For this project, you professor has assigned you the task of creating a StoryMap JS exhibit using digital facsimiles paired with explanatory text. This guide is designed to take you through the process. Let you subject librarian (Dr. Bee Lehman - call them Bee) know if you have questions.
This page has a lot on it. You can use the following anchors (links down the page) to jump straight to a relevant box.
To go with this guide, we've put together a video to take you through setting up your StoryMap JS. Different people learn different ways and we recommend that you use and refer back to both the text and video as you work on your project.
Before you start adding content, take a moment to explore the StoryMap JS options. To do so, click the "Options" () button on the upper-left of the screen next to "save" (). This is where you can maniulate your language and font. More importantly, this is also where you can:
We recommend you play with these options as you assemble your content.
Once you've taken note of your options, it's time to assemble your content. You should begin with your title slide (although, depending on your preferred workflow, you should likely clean this up last).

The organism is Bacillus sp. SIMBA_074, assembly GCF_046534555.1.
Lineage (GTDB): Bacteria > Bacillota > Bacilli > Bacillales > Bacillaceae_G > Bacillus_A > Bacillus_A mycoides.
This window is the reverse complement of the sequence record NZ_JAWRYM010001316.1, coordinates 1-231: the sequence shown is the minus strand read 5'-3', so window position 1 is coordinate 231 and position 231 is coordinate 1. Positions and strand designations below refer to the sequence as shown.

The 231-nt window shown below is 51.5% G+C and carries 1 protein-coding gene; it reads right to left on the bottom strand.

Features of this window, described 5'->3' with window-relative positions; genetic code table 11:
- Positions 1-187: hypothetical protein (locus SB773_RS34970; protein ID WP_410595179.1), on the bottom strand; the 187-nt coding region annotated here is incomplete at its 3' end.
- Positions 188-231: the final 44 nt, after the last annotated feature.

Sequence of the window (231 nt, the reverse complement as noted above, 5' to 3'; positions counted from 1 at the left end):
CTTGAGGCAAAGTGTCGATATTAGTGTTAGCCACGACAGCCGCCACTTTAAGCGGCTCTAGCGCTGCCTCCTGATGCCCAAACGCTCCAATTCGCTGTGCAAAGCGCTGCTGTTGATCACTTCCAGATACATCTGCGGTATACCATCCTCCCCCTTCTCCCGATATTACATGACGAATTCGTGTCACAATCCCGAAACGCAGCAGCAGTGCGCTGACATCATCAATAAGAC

Content slides should each include their own piece of media (be it image, letter, or otherwise), the appropriate attribution, and text explaining to the reader how they should understand your chosen object.
It's important to include the citation in order to acknowledge who created the text and how the reader can find it. It's important to provide that information following an established standard in order to 1) ensure you have all relevant information and 2) make it easier for the reader to engage the material. You can visit BC Libraries' Guide for writing those citations or you can talk to your librarian (Dr. Bee Lehman).
Working with that text box, you can format your text or add links using the buttons located above the text bar.
If you have questions about content or formatting, contact your library (Dr. Bee Lehman).
To change the map in the background of your project:
When you've finished your project, you will want to publish it. There are a couple ways to do this--but this guide will focus on the easiest.